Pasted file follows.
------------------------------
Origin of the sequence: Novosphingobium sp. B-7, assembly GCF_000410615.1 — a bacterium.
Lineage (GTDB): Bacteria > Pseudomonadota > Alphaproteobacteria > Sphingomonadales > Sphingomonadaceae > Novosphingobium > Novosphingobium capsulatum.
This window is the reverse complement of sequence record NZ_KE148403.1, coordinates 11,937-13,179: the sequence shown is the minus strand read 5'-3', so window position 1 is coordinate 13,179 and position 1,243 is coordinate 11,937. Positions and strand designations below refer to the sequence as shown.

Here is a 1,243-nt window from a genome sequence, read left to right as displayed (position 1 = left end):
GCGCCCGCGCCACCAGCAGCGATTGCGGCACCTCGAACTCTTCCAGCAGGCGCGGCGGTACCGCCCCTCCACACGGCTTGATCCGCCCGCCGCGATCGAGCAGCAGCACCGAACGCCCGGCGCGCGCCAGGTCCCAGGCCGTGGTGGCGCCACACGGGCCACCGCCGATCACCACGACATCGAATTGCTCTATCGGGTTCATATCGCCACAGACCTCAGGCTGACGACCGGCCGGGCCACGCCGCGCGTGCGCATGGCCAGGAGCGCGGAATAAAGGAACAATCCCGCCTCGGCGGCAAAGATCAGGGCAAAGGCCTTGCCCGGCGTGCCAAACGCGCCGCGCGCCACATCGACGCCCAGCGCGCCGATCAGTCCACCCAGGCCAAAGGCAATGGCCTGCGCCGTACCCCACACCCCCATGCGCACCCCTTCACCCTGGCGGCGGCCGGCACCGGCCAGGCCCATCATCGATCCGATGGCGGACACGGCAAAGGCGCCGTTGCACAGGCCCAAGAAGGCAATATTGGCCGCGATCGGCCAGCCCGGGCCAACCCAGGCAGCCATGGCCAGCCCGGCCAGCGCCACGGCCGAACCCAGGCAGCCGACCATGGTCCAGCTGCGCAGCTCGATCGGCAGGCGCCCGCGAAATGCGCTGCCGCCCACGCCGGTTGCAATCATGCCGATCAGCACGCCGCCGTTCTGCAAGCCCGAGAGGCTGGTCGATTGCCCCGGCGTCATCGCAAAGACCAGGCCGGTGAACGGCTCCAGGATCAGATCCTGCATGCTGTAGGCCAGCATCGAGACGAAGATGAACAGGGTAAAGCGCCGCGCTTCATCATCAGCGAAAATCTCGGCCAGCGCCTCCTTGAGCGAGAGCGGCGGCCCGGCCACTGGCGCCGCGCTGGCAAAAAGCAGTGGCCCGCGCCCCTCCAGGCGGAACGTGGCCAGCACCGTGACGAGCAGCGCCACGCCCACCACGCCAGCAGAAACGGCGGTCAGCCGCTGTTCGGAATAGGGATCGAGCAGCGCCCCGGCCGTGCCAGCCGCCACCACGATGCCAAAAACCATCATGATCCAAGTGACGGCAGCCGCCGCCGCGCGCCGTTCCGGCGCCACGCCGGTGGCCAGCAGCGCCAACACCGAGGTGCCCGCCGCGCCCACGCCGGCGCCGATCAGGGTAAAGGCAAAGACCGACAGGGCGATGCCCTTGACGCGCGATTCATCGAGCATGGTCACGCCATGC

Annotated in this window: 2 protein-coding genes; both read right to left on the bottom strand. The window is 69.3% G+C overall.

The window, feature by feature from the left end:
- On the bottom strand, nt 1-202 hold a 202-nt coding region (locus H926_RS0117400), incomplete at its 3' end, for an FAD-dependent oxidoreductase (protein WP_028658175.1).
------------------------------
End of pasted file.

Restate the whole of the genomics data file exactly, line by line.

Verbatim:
Origin of the sequence: Novosphingobium sp. B-7, assembly GCF_000410615.1 — a bacterium.
Lineage (GTDB): Bacteria > Pseudomonadota > Alphaproteobacteria > Sphingomonadales > Sphingomonadaceae > Novosphingobium > Novosphingobium capsulatum.
This window is the reverse complement of sequence record NZ_KE148403.1, coordinates 11,937-13,179: the sequence shown is the minus strand read 5'-3', so window position 1 is coordinate 13,179 and position 1,243 is coordinate 11,937. Positions and strand designations below refer to the sequence as shown.

Here is a 1,243-nt window from a genome sequence, read left to right as displayed (position 1 = left end):
GCGCCCGCGCCACCAGCAGCGATTGCGGCACCTCGAACTCTTCCAGCAGGCGCGGCGGTACCGCCCCTCCACACGGCTTGATCCGCCCGCCGCGATCGAGCAGCAGCACCGAACGCCCGGCGCGCGCCAGGTCCCAGGCCGTGGTGGCGCCACACGGGCCACCGCCGATCACCACGACATCGAATTGCTCTATCGGGTTCATATCGCCACAGACCTCAGGCTGACGACCGGCCGGGCCACGCCGCGCGTGCGCATGGCCAGGAGCGCGGAATAAAGGAACAATCCCGCCTCGGCGGCAAAGATCAGGGCAAAGGCCTTGCCCGGCGTGCCAAACGCGCCGCGCGCCACATCGACGCCCAGCGCGCCGATCAGTCCACCCAGGCCAAAGGCAATGGCCTGCGCCGTACCCCACACCCCCATGCGCACCCCTTCACCCTGGCGGCGGCCGGCACCGGCCAGGCCCATCATCGATCCGATGGCGGACACGGCAAAGGCGCCGTTGCACAGGCCCAAGAAGGCAATATTGGCCGCGATCGGCCAGCCCGGGCCAACCCAGGCAGCCATGGCCAGCCCGGCCAGCGCCACGGCCGAACCCAGGCAGCCGACCATGGTCCAGCTGCGCAGCTCGATCGGCAGGCGCCCGCGAAATGCGCTGCCGCCCACGCCGGTTGCAATCATGCCGATCAGCACGCCGCCGTTCTGCAAGCCCGAGAGGCTGGTCGATTGCCCCGGCGTCATCGCAAAGACCAGGCCGGTGAACGGCTCCAGGATCAGATCCTGCATGCTGTAGGCCAGCATCGAGACGAAGATGAACAGGGTAAAGCGCCGCGCTTCATCATCAGCGAAAATCTCGGCCAGCGCCTCCTTGAGCGAGAGCGGCGGCCCGGCCACTGGCGCCGCGCTGGCAAAAAGCAGTGGCCCGCGCCCCTCCAGGCGGAACGTGGCCAGCACCGTGACGAGCAGCGCCACGCCCACCACGCCAGCAGAAACGGCGGTCAGCCGCTGTTCGGAATAGGGATCGAGCAGCGCCCCGGCCGTGCCAGCCGCCACCACGATGCCAAAAACCATCATGATCCAAGTGACGGCAGCCGCCGCCGCGCGCCGTTCCGGCGCCACGCCGGTGGCCAGCAGCGCCAACACCGAGGTGCCCGCCGCGCCCACGCCGGCGCCGATCAGGGTAAAGGCAAAGACCGACAGGGCGATGCCCTTGACGCGCGATTCATCGAGCATGGTCACGCCATGC

Annotated in this window: 2 protein-coding genes; both read right to left on the bottom strand. The window is 69.3% G+C overall.

The window, feature by feature from the left end:
- On the bottom strand, nt 1-202 hold a 202-nt coding region (locus H926_RS0117400), incomplete at its 3' end, for an FAD-dependent oxidoreductase (protein WP_028658175.1).